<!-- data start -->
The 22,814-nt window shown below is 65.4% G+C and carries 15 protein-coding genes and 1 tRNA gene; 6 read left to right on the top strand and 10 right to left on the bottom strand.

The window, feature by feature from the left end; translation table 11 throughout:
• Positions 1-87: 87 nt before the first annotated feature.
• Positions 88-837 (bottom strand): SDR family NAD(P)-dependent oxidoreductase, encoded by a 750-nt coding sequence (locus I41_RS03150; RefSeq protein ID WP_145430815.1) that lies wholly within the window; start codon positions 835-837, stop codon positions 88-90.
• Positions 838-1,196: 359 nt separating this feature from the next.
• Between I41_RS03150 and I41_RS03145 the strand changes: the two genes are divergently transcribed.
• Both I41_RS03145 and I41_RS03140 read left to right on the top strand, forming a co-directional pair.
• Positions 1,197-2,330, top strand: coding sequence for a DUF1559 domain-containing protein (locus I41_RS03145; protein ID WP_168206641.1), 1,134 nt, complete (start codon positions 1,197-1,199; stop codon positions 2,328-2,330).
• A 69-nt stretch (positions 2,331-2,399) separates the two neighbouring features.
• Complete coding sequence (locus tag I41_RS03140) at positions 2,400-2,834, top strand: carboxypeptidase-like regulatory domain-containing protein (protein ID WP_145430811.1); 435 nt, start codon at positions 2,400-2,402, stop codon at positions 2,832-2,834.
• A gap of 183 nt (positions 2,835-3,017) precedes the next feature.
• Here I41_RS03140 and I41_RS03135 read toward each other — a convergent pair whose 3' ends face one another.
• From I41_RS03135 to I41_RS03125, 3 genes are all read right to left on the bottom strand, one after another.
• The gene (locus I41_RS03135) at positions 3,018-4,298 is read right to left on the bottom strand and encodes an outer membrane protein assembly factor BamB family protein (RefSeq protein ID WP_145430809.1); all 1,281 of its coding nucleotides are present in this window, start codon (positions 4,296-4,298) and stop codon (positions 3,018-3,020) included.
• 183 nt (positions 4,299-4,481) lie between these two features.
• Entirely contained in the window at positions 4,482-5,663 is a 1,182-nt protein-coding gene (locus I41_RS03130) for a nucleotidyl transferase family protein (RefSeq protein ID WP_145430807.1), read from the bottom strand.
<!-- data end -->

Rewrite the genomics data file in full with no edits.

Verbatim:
The 22,814-nt window shown below is 65.4% G+C and carries 15 protein-coding genes and 1 tRNA gene; 6 read left to right on the top strand and 10 right to left on the bottom strand.

The window, feature by feature from the left end; translation table 11 throughout:
• Positions 1-87: 87 nt before the first annotated feature.
• Positions 88-837 (bottom strand): SDR family NAD(P)-dependent oxidoreductase, encoded by a 750-nt coding sequence (locus I41_RS03150; RefSeq protein ID WP_145430815.1) that lies wholly within the window; start codon positions 835-837, stop codon positions 88-90.
• Positions 838-1,196: 359 nt separating this feature from the next.
• Between I41_RS03150 and I41_RS03145 the strand changes: the two genes are divergently transcribed.
• Both I41_RS03145 and I41_RS03140 read left to right on the top strand, forming a co-directional pair.
• Positions 1,197-2,330, top strand: coding sequence for a DUF1559 domain-containing protein (locus I41_RS03145; protein ID WP_168206641.1), 1,134 nt, complete (start codon positions 1,197-1,199; stop codon positions 2,328-2,330).
• A 69-nt stretch (positions 2,331-2,399) separates the two neighbouring features.
• Complete coding sequence (locus tag I41_RS03140) at positions 2,400-2,834, top strand: carboxypeptidase-like regulatory domain-containing protein (protein ID WP_145430811.1); 435 nt, start codon at positions 2,400-2,402, stop codon at positions 2,832-2,834.
• A gap of 183 nt (positions 2,835-3,017) precedes the next feature.
• Here I41_RS03140 and I41_RS03135 read toward each other — a convergent pair whose 3' ends face one another.
• From I41_RS03135 to I41_RS03125, 3 genes are all read right to left on the bottom strand, one after another.
• The gene (locus I41_RS03135) at positions 3,018-4,298 is read right to left on the bottom strand and encodes an outer membrane protein assembly factor BamB family protein (RefSeq protein ID WP_145430809.1); all 1,281 of its coding nucleotides are present in this window, start codon (positions 4,296-4,298) and stop codon (positions 3,018-3,020) included.
• 183 nt (positions 4,299-4,481) lie between these two features.
• Entirely contained in the window at positions 4,482-5,663 is a 1,182-nt protein-coding gene (locus I41_RS03130) for a nucleotidyl transferase family protein (RefSeq protein ID WP_145430807.1), read from the bottom strand.